Thursday's meeting opened to a standing-room crowd of hundreds of residents and union workers, many of whom defended the proposed development. The project will bring an estimated 35,000 new construction and production-related jobs.


"We believe Evolution is best for the city, best for the studios and best for workers," said union leader Robbie Hunter of the Los Angeles/Orange County Building Trades Council. "We're asking for your support."

At the end of the day, eight commissioners voted unanimously to support a project that, before the houses were subtracted, had drawn fire for potential traffic and even threatening the historic studios.


The commission tabled approval of a new sign district until a review of how new movie and other signs might effect residents. The sign issue will be revisited Oct. 25.


"We are very pleased at the outcome of today," Corinne Verdery, NBCUniversal's chief real-estate development and planning officer, told the Daily News. "And we're grateful to all the community members who came out to participate.


"We're looking forward to the process of ultimately getting to build the project, and creating more than 30,000 new jobs."


Earlier, a broad coalition of environmental and planning groups asked the commission in a letter to deny the Evolution project unless it created a studio timeline to create a bike path between its movie sets and the Los Angeles River.


Proponents of the 1-mile bicycle and pedestrian path on a privately used county road through the studio backlot say it is required by a new state law as well as city and county river master plans.


Planning officials, however, said the service road used by the studios is owned by the Los Angeles County Flood Control District. About 70 percent of the studios lies within an unincorporated section of Los Angeles County.


NBCUniversal, which plans a small riverfront park on land it owns, intends to create a continuous bicycle and pedestrian path from Griffith Park to the 101 Freeway, officials said.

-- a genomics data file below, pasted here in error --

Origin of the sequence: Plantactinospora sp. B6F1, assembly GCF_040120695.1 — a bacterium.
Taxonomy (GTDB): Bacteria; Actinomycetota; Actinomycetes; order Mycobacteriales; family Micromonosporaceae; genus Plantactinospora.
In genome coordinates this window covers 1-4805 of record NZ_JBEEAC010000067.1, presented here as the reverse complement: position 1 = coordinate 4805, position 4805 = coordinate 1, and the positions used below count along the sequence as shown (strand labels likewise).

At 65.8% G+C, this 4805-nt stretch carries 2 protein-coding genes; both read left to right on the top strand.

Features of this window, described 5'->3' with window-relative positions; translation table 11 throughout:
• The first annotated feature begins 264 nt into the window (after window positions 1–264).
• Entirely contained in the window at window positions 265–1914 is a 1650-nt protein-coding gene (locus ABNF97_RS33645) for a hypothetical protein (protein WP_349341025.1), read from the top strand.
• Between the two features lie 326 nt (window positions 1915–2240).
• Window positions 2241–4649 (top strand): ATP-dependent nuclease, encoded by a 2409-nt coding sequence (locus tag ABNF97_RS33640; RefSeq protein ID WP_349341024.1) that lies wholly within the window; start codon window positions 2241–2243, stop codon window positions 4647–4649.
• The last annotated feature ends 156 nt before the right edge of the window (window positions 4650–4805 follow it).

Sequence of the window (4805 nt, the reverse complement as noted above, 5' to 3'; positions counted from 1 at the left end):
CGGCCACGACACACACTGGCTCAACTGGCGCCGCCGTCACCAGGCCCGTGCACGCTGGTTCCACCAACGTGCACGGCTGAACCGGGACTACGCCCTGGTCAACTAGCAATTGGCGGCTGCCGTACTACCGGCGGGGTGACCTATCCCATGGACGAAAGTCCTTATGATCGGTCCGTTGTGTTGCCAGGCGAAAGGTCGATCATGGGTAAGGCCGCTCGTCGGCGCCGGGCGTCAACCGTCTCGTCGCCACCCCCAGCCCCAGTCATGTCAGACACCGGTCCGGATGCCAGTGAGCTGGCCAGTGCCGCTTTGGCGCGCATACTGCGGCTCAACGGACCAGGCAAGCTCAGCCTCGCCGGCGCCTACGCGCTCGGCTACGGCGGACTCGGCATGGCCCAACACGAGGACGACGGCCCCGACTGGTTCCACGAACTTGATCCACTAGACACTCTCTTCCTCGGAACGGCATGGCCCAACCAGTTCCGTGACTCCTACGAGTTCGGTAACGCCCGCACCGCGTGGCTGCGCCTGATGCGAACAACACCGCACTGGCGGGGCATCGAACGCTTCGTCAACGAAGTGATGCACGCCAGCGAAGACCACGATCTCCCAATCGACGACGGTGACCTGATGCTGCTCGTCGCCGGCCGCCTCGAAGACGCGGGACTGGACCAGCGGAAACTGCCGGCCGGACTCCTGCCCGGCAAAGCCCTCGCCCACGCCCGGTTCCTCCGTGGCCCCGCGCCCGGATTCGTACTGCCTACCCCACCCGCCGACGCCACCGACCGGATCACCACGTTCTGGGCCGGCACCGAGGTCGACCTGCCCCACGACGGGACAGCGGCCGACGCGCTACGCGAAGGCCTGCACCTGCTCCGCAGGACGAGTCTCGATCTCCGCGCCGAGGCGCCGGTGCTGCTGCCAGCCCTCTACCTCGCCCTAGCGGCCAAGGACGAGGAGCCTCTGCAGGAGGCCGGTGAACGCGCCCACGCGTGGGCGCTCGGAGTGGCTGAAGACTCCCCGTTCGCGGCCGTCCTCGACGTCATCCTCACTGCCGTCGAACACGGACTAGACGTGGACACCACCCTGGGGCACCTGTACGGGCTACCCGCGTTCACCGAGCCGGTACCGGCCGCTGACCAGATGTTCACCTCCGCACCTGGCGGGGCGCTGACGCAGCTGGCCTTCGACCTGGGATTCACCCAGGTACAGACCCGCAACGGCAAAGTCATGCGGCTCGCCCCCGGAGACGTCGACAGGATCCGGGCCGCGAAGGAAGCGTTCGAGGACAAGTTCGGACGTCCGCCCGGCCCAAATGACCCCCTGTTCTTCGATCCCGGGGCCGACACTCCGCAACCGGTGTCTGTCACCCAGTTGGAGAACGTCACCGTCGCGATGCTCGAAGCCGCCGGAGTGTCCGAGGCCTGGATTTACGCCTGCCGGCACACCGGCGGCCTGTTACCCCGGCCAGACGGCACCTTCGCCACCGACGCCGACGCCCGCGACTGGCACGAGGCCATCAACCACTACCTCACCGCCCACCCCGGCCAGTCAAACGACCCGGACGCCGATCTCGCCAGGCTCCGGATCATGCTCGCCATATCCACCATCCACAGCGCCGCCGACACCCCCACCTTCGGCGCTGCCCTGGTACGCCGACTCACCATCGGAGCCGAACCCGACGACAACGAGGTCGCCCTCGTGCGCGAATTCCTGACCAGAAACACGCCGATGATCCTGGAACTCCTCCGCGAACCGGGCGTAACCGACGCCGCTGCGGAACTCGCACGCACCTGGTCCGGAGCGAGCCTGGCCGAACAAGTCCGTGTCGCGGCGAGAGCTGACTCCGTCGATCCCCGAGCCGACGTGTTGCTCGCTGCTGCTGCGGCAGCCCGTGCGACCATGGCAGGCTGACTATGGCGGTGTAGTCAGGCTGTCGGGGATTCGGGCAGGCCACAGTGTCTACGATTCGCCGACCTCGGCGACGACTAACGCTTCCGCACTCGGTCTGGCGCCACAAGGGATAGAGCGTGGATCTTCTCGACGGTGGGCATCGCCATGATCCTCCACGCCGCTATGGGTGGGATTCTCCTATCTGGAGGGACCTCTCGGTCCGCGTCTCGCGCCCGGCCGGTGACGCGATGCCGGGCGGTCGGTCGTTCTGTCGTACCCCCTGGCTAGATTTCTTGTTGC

"NBCUniversal is committed to working with the city to establish a bike path from the Glendale Narrows through our property," George J. Mihlsten, an attorney representing the media giant, told the commission. "We are committed to making that happen."


The company announced Thursday it would contribute $3 million toward a county riverfront trail, $500,000 toward city bike lane improvements and $375,000 toward bike path planning.


Councilman Tom LaBonge also requested, and won, tens of thousand of dollars toward local neighborhood recreation, Campo de Cahuenga, the Los Angeles Zoo and Traveltown.


Though river advocates failed to stall the project to win their bike path, they were elated by the financial support.


"I'm excited NBC has stepped up to the plate with real money," said Eric Bruins, planning and policy director for the Los Angeles County Bike Coalition, which hopes to see river-bike connections from Canoga Park to the sea. "There's a real effort by the commission to complete an entire plan for bicycles."

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Glad to see them moving forward with this plan. Both the production and theme park industries are so competitive, change and improvements are always needed to keep the business alive and growing!

Edited by Jew
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T2:3D closes forever on 12/31/12.




With the 1.6 billion dollar expansion approved, T2:3D closing and being replaced with the rumored Minion Mayhem, and Wizarding World and City Walk expansion set to start construction very soon. Shouldn't this thread be made into the all purpose USH thread?